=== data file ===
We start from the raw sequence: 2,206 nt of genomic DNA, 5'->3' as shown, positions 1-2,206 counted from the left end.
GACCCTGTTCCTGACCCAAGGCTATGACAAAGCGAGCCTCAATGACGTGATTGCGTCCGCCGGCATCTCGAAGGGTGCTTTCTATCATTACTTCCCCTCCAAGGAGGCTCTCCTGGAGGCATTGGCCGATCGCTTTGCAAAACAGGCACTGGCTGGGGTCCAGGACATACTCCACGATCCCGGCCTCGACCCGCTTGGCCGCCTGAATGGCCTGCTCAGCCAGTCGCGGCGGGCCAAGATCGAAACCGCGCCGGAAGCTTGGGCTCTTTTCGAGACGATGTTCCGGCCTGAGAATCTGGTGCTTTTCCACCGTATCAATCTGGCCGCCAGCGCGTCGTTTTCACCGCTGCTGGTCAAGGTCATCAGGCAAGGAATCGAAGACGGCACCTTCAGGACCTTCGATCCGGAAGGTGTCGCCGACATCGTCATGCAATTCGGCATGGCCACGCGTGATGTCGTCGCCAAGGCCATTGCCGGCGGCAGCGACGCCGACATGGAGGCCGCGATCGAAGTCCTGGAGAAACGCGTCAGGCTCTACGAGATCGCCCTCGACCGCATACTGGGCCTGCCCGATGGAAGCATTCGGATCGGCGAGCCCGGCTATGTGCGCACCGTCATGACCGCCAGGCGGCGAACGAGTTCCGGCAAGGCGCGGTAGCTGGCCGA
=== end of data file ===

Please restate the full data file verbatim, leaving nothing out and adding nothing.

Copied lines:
We start from the raw sequence: 2,206 nt of genomic DNA, 5'->3' as shown, positions 1-2,206 counted from the left end.
GACCCTGTTCCTGACCCAAGGCTATGACAAAGCGAGCCTCAATGACGTGATTGCGTCCGCCGGCATCTCGAAGGGTGCTTTCTATCATTACTTCCCCTCCAAGGAGGCTCTCCTGGAGGCATTGGCCGATCGCTTTGCAAAACAGGCACTGGCTGGGGTCCAGGACATACTCCACGATCCCGGCCTCGACCCGCTTGGCCGCCTGAATGGCCTGCTCAGCCAGTCGCGGCGGGCCAAGATCGAAACCGCGCCGGAAGCTTGGGCTCTTTTCGAGACGATGTTCCGGCCTGAGAATCTGGTGCTTTTCCACCGTATCAATCTGGCCGCCAGCGCGTCGTTTTCACCGCTGCTGGTCAAGGTCATCAGGCAAGGAATCGAAGACGGCACCTTCAGGACCTTCGATCCGGAAGGTGTCGCCGACATCGTCATGCAATTCGGCATGGCCACGCGTGATGTCGTCGCCAAGGCCATTGCCGGCGGCAGCGACGCCGACATGGAGGCCGCGATCGAAGTCCTGGAGAAACGCGTCAGGCTCTACGAGATCGCCCTCGACCGCATACTGGGCCTGCCCGATGGAAGCATTCGGATCGGCGAGCCCGGCTATGTGCGCACCGTCATGACCGCCAGGCGGCGAACGAGTTCCGGCAAGGCGCGGTAGCTGGCCGA